In the face of a nice, thick slab of warm homemade bread, I melt like butter. If you’ve ever taken a freshly baked loaf of bread, cut off a hearty slice, spread a little butter on it to ooze and melt, and sunk you’re teeth down into that first, mouthwatering bite, you know what I mean. It’s like heaven in bread form.
On the other hand, if your bread-eating experiences have been limited to the sad little plastic-wrapped loaves you pick up at the grocery store, you’ve been deprived in life, and I’m really sorry for you. Good bread is the kind you get at a local bakery, a great restaurant, or best of all, out of your own oven. It’s the kind that greets you with its intoxicating aroma before you take a single bite, the kind where texture and flavor work together in perfection. And as much as you might know that I love all things chocolate, I don’t know if I’ve really told you guys how much I love good ol’ bread in all of its not-sweet glory. That changes today.
These Poppy Seed Loaves are one of my favorite. breads. ever. Sometimes I’m dramatic, but not today; this is serious. Along with sourdough and beer bread, it’s one of the few savory bread recipes I’ve made multiple times and will continue to make, over and over, because it’s just that good. It’s simple and comforting and packed with flavor, and it lets poppy seeds shine in a way they don’t often get to do. The crumb is incredibly soft and tender, the crust is perfectly golden, and the poppy seeds, with their slightly nutty flavor, make every bite incredible.
This bread would be perfect a million different ways – toasted and served with a fried egg, used in a sandwich, or enjoyed on its own, with some warm butter melting into its airy crumb. Heck, even without the butter, it’s a winner. Point being – put this on your t0-bake list. And if you’ve never made homemade bread before, here’s a chance to start. This recipe is simple, it’s tried-and-true, and it makes some fantastic bread.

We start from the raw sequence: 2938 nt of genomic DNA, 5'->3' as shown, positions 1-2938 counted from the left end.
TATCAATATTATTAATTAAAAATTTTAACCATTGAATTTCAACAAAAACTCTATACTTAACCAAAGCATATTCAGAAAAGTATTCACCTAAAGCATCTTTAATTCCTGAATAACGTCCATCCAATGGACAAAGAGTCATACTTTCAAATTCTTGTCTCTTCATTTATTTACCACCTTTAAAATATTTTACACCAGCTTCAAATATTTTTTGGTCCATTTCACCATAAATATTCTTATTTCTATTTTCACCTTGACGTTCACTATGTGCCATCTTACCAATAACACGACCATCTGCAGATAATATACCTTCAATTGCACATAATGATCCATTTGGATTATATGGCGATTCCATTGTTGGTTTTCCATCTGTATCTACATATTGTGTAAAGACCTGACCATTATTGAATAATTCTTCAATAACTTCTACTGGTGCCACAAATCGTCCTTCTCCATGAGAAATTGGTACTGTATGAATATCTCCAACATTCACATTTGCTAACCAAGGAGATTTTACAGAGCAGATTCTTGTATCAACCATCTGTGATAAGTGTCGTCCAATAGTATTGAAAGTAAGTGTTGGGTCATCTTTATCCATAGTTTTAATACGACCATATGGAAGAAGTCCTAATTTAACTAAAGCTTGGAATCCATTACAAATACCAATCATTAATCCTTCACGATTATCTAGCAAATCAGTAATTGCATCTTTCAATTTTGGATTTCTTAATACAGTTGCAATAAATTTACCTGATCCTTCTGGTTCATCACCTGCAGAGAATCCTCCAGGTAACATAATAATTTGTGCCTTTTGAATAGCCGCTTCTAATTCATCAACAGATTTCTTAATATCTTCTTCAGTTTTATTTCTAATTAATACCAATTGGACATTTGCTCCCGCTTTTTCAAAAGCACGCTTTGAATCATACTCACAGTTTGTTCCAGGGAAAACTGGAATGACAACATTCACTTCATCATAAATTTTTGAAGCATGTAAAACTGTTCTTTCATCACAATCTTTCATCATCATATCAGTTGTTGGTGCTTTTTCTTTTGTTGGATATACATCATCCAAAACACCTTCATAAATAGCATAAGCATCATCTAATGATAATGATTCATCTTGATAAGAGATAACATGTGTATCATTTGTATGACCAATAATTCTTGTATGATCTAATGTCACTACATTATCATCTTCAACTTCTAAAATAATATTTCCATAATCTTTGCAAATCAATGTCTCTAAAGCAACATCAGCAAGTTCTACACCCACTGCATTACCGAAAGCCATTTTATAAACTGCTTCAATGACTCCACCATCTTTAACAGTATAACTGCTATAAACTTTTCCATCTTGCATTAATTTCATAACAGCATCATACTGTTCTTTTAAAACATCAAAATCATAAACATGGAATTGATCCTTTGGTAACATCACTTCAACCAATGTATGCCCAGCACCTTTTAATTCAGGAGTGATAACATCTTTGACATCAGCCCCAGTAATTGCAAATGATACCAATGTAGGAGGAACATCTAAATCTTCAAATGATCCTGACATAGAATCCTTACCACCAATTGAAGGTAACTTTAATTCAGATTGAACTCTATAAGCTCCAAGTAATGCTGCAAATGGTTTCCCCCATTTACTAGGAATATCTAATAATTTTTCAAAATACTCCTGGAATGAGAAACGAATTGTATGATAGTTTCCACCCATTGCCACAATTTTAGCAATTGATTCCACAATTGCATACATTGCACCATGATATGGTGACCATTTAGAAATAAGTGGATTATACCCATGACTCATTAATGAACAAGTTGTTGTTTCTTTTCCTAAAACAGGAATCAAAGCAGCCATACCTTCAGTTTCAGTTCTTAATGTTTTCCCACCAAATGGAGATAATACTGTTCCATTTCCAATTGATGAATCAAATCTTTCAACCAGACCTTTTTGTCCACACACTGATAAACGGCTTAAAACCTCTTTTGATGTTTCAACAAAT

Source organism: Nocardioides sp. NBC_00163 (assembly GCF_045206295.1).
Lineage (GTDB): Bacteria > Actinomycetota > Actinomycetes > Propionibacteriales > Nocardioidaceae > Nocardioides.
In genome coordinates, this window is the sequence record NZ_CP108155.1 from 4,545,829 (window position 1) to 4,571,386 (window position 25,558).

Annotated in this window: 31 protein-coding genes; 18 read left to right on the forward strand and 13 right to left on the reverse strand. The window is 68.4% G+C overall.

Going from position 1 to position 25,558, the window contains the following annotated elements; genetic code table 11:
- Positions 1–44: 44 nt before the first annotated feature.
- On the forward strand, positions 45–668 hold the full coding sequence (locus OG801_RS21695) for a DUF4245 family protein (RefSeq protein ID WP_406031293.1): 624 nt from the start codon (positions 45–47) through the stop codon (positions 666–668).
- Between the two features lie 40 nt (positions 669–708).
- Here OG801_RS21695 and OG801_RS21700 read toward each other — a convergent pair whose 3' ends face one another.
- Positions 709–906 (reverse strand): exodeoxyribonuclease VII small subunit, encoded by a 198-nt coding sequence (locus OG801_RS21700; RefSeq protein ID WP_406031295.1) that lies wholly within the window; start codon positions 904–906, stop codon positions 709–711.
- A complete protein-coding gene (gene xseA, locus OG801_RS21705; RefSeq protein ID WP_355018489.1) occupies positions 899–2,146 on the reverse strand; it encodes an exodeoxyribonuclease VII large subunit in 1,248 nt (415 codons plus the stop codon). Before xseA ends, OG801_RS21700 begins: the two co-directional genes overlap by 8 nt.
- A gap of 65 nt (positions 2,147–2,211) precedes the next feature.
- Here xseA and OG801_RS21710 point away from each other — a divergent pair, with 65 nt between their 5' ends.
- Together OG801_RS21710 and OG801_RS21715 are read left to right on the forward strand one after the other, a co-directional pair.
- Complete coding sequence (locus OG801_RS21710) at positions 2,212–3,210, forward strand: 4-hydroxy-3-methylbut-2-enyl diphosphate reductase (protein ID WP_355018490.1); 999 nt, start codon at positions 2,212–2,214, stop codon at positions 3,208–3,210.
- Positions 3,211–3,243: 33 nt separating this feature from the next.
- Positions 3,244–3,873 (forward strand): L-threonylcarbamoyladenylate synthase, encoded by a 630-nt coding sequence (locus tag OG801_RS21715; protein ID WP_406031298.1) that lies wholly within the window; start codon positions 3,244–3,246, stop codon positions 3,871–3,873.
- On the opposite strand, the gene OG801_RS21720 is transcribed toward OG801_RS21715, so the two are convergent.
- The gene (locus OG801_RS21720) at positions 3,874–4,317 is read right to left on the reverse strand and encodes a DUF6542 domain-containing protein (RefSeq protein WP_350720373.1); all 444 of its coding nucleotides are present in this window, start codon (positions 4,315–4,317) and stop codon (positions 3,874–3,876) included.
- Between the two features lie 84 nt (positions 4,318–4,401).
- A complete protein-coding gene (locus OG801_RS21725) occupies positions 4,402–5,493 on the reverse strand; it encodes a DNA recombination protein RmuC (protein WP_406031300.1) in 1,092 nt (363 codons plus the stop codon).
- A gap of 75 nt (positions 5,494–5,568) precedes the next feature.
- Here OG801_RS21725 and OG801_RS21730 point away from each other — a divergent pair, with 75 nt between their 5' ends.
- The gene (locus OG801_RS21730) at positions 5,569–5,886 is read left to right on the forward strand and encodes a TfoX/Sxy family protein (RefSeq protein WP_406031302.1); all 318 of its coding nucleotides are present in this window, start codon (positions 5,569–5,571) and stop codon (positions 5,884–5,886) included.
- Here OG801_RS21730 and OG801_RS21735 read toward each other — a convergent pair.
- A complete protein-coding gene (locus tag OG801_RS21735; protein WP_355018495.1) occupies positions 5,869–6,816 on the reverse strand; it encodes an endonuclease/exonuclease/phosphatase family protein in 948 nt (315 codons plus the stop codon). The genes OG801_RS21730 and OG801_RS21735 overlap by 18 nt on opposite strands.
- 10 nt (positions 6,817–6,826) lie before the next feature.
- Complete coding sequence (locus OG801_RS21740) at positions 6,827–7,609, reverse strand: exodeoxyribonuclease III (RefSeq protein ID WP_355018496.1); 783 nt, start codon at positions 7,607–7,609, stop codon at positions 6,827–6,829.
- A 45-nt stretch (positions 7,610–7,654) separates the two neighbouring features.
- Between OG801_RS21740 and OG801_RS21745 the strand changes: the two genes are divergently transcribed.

This savory Poppy Seed Bread has a light, tender crumb and a perfectly golden crust. Riddled with poppy seeds, it's the perfect bread for toasting, making sandwiches, or just enjoying on its own.
- generous 1/2 cup warm water, plus a bit more if needed
- 1 tablespoon granulated sugar, divided
- 1 1/2 teaspoons active dry yeast
- 1 1/4 cups milk
- 2 tablespoons butter
- 6 cups bread flour
- 2 teaspoons salt
- 5 tablespoons poppy seeds (1/4 cup plus 1 tablespoon)**
- 1/2 egg white
- 1 teaspoon water
- In a large bowl, add 1 teaspoon granulated sugar to water and stir in to dissolve. Sprinkle the yeast on top and continue to stir until the yeast is mostly dissolved/incorporated. Let sit for 5-10 minutes, until foamy (signifying that the yeast has been activated).
- Meanwhile, combine the milk and butter in a microwave-safe bowl and microwave just long enough to warm the milk and melt the butter, about 30 seconds. Stir to combine, and allow to cool slightly while the yeast is foaming up. You want the mixture to be warm but not hot.
- Add the milk and butter mixture to the yeast mixture, stirring it in slowly. Add the flour on top, followed by the remaining 2 teaspoons granulated sugar, salt, and poppy seeds. Stir together until the mixture turns into a rough and shaggy dough. Then, use your hands to finish kneading all of the ingredients together. If needed, add a bit more water a tablespoon at a time to incorporate everything into a fairly moist dough (it should be neither dry nor sticky).